Senet was an early proponent of machine-to-machine (M2M) communications. The company was founded five years ago to use IoT to notify heating fuel delivery companies when their customers’ tanks were running low. According to CEO Bruce Chatterley, the company ended up building a significant nationwide LoRa network footprint. “Over time as we evolved, we began building a network business,” Chatterley said during an interview with SDxCentral.
Chatterley said the company also had to build back office capabilities to run the network and manage the devices. That back office layer is now valuable to other companies. “We have a variety of network management tools that are focused on high reliability. … Our back office has been built by a network operator for network operators,” he said.
SenRa Tech, a LoRa provider in India, is using Senet’s IoT managed services and back office bundle to help manage its connectivity and network. SenRa provides IoT solutions for industries such as water metering and management, and agriculture.
But Senet isn’t the only firm focusing on this area. Actility provides a similar service with its ThingPark IoT platform, which manages the communications between sensors, base stations, and applications. Actility also supports the LoRa market and is working with some big players, including Comcast’s MachineQ IoT business venture.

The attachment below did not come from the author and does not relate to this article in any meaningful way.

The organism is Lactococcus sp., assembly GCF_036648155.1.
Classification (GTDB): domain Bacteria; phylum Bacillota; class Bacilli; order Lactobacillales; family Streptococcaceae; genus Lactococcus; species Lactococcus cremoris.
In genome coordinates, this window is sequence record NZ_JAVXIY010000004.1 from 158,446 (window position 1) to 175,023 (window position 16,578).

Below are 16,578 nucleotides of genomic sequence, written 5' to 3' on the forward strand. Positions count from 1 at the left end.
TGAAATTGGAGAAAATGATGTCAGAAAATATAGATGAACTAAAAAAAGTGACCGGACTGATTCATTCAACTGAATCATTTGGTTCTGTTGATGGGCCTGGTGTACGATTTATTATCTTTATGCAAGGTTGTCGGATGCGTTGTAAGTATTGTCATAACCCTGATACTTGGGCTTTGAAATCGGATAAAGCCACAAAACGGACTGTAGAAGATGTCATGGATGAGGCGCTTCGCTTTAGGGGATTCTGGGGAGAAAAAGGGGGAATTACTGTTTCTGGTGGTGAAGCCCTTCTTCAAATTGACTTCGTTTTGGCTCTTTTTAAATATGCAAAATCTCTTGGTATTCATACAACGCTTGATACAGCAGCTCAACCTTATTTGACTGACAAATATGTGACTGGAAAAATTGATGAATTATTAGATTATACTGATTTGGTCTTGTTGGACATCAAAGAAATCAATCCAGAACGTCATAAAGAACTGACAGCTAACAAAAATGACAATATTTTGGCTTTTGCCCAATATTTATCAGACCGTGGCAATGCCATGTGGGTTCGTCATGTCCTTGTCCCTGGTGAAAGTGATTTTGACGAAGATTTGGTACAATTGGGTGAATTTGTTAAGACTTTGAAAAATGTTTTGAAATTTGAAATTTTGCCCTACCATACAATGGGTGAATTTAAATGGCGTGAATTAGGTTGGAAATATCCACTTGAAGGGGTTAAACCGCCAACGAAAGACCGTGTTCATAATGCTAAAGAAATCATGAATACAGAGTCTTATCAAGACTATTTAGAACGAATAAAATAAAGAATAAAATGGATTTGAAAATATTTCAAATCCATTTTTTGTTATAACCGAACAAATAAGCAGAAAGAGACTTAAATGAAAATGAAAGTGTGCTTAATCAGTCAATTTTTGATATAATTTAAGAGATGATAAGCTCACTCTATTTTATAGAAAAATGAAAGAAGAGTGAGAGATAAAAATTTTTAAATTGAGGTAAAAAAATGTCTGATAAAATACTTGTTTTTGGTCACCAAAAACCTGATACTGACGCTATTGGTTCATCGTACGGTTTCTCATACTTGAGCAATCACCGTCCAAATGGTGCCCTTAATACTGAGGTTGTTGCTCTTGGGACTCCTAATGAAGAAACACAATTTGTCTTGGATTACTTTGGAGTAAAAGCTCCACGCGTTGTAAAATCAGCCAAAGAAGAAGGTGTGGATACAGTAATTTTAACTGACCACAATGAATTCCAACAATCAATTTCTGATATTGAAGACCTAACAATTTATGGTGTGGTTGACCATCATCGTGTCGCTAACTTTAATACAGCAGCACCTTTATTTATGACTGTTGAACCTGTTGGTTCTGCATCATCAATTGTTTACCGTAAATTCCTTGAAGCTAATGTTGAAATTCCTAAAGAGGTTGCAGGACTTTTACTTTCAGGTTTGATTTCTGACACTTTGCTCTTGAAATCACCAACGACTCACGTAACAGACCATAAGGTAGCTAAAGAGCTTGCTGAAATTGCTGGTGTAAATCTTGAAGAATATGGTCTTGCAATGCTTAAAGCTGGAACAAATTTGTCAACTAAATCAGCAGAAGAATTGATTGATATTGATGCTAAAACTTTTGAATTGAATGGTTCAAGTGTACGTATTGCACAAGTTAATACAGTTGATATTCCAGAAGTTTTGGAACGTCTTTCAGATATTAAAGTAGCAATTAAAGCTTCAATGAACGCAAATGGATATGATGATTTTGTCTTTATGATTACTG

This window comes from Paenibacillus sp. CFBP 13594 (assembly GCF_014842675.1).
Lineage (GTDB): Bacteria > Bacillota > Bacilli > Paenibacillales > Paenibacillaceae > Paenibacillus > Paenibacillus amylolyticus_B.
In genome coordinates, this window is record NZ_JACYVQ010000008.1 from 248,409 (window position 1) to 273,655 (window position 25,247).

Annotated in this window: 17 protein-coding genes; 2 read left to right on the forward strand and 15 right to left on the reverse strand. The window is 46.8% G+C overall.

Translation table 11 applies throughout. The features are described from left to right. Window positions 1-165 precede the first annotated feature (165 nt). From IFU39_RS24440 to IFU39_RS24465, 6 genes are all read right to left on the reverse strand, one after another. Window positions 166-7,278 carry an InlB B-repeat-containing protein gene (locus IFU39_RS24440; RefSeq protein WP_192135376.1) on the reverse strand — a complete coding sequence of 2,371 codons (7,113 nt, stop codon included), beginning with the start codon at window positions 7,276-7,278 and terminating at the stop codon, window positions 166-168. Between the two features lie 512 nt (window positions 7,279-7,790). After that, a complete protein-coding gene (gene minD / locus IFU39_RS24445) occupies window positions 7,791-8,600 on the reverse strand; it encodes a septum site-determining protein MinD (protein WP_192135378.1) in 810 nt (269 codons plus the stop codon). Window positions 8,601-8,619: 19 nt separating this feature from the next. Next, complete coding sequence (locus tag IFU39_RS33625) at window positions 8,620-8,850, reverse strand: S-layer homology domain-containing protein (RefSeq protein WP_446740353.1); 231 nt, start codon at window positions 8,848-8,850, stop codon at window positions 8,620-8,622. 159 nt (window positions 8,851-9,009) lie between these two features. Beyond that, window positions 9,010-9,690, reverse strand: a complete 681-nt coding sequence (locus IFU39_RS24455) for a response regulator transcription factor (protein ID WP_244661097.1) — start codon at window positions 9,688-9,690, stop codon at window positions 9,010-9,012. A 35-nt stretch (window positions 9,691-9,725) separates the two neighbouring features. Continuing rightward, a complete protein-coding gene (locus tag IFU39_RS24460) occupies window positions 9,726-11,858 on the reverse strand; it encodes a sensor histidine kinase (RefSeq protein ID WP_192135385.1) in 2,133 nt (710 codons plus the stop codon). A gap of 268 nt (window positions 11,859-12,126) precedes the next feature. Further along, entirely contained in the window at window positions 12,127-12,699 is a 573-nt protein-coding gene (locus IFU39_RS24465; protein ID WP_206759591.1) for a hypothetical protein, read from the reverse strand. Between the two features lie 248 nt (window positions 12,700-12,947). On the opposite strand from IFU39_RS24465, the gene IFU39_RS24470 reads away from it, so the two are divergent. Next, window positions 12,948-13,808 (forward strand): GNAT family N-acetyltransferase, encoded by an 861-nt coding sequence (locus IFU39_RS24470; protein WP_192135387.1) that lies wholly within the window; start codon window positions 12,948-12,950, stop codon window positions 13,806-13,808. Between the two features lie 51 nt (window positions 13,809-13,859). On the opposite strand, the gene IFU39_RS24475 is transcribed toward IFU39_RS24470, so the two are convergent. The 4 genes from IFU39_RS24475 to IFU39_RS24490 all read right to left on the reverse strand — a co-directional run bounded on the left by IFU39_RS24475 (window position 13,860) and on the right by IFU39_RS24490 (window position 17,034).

Cisco Jasper has long been a provider of device management for IoT. However, that company has always supported devices on 2G, 3G, and 4G cellular networks. Cisco Jasper late last month added support for low power WAN IoT connectivity standards such as narrowband IoT (NB-IoT) and LTE-M.
Largest Nationwide LoRa Network
Chatterley said Senet believes it has one of the largest public LoRa network footprints in the U.S. “We feel like we are the only public LoRa network with a nationwide footprint,” Chatterley said.
The key to that claim is LoRa, which Chatterley said means the company’s network has an open architecture and an ecosystem that includes device makers. LoRa uses unlicensed spectrum to support data rates in the range of 0.3 kb/s to 50 kb/s. Key companies involved in the LoRa Alliance include Cisco, Actility, Comcast’s MachineQ, IBM and several operators such as SK Telecom, Orange, and KPN.
Senet doesn’t consider Ingenu a public network because Ingenu is built on a proprietary technology called random phase multiple access (RPMA). At the end of 2016, Ingenu said it had coverage in about 32 markets mostly in Texas, California, and Florida. But Ingenu has experienced some turmoil lately, losing its CEO John Horn and several board members. A company spokesman told FierceWireless it is looking for a new CEO and is embarking on a new strategic direction that includes building the RMPA brand and the IoT ecosystem.
Likewise, Senet doesn’t consider Sigfox a competitor on the network front as Sigfox uses a narrowband technology coupled with a standard radio transmission method called binary phase-shift keying (BPSK). Sigfox is currently in about 100 U.S. markets, including Houston, San Francisco, Los Angeles, Chicago, New York, and Atlanta. The company has raised $159 million in funding.
Comcast’s MachineQ business unit could be a competitor to Senet’s LoRa network, but Comcast has so far only announced trials in three cities — Philadelphia, San Francisco, and Chicago.